The occurrence of blood clots in the veins of scleroderma patients is rare and does not change patients’ survival rates, a new Canadian study shows.
Still, researchers see a need for improved understanding of venous thromboembolism (VTE) in these patients.
The study, “Venous Thromboembolism in Systemic Sclerosis: Prevalence, Risk Factors, and Effect on Survival,” was published in The Journal of Rheumatology.
Scleroderma is characterized by lesions in blood vessels, inflammation, and fibrosis (scarring). Systemic inflammation may lead to VTE, which refers to blood clots that start in a vein. VTE is the third leading vascular diagnosis in the U.S., after heart attack and stroke.
Scientists have suggested that scleroderma may be an under-recognized risk factor for VTE, but the current available evidence is inconclusive.
Previous research showed that patients with inflammatory rheumatic diseases have a higher risk of VTE than the general population. But specific data on scleroderma is limited by the inclusion of other autoimmune diseases in the studies or by an experimental bias consisting of preferentially analyzing severely ill patients.
Results from administrative studies revealed that scleroderma patients had an increased risk of developing deep vein thrombosis — DVT, which are blood clots starting in deep veins, usually in the legs — and pulmonary embolism (a blood clot in a lung artery), but these analyses may have included cases of systemic lupus erythematosus or overlap syndromes.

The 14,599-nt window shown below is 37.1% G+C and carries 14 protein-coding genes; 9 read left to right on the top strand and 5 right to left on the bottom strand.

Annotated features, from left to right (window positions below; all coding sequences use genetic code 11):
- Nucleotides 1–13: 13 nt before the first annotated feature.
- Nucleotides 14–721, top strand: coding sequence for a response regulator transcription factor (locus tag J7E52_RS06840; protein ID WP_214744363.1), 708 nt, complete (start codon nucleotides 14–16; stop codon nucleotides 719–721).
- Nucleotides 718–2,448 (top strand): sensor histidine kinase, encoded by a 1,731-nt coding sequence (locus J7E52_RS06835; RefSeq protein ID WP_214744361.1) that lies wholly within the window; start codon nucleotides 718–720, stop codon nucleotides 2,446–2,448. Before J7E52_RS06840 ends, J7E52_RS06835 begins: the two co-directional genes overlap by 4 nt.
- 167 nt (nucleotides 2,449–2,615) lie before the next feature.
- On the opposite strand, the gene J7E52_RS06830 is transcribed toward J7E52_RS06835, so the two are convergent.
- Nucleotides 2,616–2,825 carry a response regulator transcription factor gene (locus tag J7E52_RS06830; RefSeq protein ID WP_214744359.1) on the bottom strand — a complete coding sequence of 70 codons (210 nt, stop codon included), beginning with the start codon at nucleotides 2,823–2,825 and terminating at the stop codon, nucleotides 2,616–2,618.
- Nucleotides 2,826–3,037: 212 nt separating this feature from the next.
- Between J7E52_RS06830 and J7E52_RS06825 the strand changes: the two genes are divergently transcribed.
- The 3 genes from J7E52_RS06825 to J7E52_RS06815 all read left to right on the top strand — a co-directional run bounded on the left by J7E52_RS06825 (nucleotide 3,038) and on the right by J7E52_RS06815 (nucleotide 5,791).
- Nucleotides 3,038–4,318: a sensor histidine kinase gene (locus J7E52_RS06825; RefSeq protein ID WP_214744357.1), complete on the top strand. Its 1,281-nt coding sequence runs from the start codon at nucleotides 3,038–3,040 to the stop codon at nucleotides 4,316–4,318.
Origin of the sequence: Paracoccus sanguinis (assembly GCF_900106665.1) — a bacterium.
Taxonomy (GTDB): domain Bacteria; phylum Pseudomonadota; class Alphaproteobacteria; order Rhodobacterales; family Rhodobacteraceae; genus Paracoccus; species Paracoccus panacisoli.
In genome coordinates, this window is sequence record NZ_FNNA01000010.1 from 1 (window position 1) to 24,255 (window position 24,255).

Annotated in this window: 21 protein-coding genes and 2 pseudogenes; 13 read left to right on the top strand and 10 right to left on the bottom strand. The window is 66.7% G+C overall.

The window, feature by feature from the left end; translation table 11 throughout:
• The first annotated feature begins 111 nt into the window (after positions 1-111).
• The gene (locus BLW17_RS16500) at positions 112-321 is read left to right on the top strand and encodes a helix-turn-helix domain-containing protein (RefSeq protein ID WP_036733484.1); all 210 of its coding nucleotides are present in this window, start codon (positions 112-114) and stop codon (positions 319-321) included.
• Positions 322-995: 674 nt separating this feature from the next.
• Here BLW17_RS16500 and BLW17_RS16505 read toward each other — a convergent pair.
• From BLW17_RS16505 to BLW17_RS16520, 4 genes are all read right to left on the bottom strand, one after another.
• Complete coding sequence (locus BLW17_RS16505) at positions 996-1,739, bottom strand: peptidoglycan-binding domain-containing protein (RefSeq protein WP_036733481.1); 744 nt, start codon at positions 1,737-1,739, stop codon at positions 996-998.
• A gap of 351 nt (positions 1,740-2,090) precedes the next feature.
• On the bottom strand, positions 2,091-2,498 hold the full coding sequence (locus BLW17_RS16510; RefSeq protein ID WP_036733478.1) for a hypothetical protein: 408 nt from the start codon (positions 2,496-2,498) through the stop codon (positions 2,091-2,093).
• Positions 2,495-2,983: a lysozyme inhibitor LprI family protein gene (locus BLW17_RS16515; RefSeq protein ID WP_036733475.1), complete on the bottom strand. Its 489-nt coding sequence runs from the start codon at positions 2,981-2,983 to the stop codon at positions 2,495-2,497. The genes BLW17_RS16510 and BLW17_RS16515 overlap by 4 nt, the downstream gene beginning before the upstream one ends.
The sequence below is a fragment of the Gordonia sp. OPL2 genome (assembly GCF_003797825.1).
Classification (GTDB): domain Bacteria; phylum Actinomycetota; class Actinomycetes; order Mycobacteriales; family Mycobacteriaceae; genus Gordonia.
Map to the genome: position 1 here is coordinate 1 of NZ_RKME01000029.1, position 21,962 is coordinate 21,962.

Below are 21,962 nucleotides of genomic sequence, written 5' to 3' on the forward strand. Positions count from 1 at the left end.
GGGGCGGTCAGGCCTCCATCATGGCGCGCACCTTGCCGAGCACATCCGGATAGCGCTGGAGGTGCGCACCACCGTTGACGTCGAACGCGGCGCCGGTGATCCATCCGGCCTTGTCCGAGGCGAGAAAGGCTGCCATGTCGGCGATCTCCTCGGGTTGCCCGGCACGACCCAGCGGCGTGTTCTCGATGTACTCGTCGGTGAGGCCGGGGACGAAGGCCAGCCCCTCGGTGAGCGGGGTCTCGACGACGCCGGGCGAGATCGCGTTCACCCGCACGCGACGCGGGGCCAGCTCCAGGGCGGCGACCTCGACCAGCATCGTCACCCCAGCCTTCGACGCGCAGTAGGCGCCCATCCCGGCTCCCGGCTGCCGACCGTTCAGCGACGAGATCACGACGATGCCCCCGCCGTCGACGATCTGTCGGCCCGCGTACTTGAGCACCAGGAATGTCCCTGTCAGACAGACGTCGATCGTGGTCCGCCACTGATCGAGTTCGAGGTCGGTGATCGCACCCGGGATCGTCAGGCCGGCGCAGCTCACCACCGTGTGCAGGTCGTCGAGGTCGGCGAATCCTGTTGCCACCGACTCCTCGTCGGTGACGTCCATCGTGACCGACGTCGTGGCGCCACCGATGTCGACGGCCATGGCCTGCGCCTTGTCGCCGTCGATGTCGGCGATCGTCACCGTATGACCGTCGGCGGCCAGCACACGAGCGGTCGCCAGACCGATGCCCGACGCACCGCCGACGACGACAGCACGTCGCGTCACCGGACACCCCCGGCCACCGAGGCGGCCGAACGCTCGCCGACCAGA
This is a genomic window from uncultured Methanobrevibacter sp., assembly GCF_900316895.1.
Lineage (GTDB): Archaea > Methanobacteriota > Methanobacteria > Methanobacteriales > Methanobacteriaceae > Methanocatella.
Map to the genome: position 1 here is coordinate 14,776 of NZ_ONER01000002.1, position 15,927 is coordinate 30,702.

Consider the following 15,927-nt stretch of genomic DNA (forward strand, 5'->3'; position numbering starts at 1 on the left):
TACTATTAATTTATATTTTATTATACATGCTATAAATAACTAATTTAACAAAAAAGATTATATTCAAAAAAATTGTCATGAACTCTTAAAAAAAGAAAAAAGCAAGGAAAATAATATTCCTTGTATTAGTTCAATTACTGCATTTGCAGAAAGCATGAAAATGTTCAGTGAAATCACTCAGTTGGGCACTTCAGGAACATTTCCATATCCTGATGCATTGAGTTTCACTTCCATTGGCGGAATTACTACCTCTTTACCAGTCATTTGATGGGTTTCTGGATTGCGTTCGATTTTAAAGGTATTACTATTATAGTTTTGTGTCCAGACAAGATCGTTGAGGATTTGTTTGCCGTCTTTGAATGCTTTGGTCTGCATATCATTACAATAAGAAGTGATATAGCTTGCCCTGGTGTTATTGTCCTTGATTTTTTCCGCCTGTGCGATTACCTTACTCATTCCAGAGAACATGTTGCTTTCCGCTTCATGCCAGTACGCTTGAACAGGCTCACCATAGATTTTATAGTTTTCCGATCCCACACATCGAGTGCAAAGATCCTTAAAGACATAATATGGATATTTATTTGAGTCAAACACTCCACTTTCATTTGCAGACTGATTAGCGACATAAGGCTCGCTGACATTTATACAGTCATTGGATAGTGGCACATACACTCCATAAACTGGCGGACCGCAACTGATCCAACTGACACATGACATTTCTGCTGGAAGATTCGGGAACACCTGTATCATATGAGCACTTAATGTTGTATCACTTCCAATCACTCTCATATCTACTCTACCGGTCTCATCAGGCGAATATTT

The current study evaluated whether scleroderma leads to a higher risk of VTE. Scientists compared the incidence of VTE in patients to that of the general population, while also assessing risk factors for the development of VTE and its effect on survival in scleroderma patients. The study period was from 1970-2017.
The research included 1,181 scleroderma patients, 971 of them women and 210 of them men.
Results showed that 40 patients (3.4%) had VTE events. However, the incidence of VTE in these patients was not higher than in the general population; the cumulative incidence of VTE was 2.7 per 1,000 patient-years.
“This suggests that unlike other rheumatologic disease such as rheumatoid arthritis and systemic lupus erythematosus, [scleroderma] is not an independent risk factor for VTE,” researchers wrote.
Pulmonary arterial hypertension (PAH), peripheral arterial disease (which reduces blood flow to the limbs), and the presence of the antibodies Scl-70 and anticardiolipin, which are common in patients with scleroderma and other autoimmune disorders, were found to be predictors of VTE.
Results also showed that 440 scleroderma patients in the study died during the study period. But having VTE did not bring about a difference in survival. PAH and interstitial lung disease were, however, predictors of mortality.
“VTE is an infrequent but important occurrence in [scleroderma]. Improving our understanding about the burden and causes of VTE in [scleroderma] has the potential to prevent and reduce morbidity and mortality from VTE,” researchers wrote.